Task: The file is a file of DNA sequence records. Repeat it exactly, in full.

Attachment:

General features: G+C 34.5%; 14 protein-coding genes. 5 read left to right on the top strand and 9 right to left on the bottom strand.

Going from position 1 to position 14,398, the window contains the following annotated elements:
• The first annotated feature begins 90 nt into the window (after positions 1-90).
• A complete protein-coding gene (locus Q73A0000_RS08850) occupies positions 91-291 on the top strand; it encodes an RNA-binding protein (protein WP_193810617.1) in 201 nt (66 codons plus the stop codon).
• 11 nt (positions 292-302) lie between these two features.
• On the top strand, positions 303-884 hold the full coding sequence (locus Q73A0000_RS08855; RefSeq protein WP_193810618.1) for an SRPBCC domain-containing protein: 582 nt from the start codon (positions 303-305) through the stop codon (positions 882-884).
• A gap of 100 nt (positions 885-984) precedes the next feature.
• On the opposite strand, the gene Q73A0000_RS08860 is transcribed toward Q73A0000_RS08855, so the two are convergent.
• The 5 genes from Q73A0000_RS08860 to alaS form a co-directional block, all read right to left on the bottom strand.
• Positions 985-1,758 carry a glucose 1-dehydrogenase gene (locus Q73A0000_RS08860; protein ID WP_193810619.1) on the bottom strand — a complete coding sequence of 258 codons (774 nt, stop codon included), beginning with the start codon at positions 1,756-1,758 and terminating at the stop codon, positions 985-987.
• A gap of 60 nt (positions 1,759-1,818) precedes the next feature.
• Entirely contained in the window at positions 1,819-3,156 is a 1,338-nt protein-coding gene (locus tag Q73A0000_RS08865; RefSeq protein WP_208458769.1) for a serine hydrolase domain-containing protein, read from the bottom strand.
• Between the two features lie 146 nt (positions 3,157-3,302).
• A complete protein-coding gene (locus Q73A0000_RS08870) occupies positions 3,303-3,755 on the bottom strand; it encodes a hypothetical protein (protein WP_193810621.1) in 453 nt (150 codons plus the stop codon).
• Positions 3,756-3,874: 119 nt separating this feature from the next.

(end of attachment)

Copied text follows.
General features: G+C 34.5%; 14 protein-coding genes. 5 read left to right on the top strand and 9 right to left on the bottom strand.

Going from position 1 to position 14,398, the window contains the following annotated elements:
• The first annotated feature begins 90 nt into the window (after positions 1-90).
• A complete protein-coding gene (locus Q73A0000_RS08850) occupies positions 91-291 on the top strand; it encodes an RNA-binding protein (protein WP_193810617.1) in 201 nt (66 codons plus the stop codon).
• 11 nt (positions 292-302) lie between these two features.
• On the top strand, positions 303-884 hold the full coding sequence (locus Q73A0000_RS08855; RefSeq protein WP_193810618.1) for an SRPBCC domain-containing protein: 582 nt from the start codon (positions 303-305) through the stop codon (positions 882-884).
• A gap of 100 nt (positions 885-984) precedes the next feature.
• On the opposite strand, the gene Q73A0000_RS08860 is transcribed toward Q73A0000_RS08855, so the two are convergent.
• The 5 genes from Q73A0000_RS08860 to alaS form a co-directional block, all read right to left on the bottom strand.
• Positions 985-1,758 carry a glucose 1-dehydrogenase gene (locus Q73A0000_RS08860; protein ID WP_193810619.1) on the bottom strand — a complete coding sequence of 258 codons (774 nt, stop codon included), beginning with the start codon at positions 1,756-1,758 and terminating at the stop codon, positions 985-987.
• A gap of 60 nt (positions 1,759-1,818) precedes the next feature.
• Entirely contained in the window at positions 1,819-3,156 is a 1,338-nt protein-coding gene (locus tag Q73A0000_RS08865; RefSeq protein WP_208458769.1) for a serine hydrolase domain-containing protein, read from the bottom strand.
• Between the two features lie 146 nt (positions 3,157-3,302).
• A complete protein-coding gene (locus Q73A0000_RS08870) occupies positions 3,303-3,755 on the bottom strand; it encodes a hypothetical protein (protein WP_193810621.1) in 453 nt (150 codons plus the stop codon).
• Positions 3,756-3,874: 119 nt separating this feature from the next.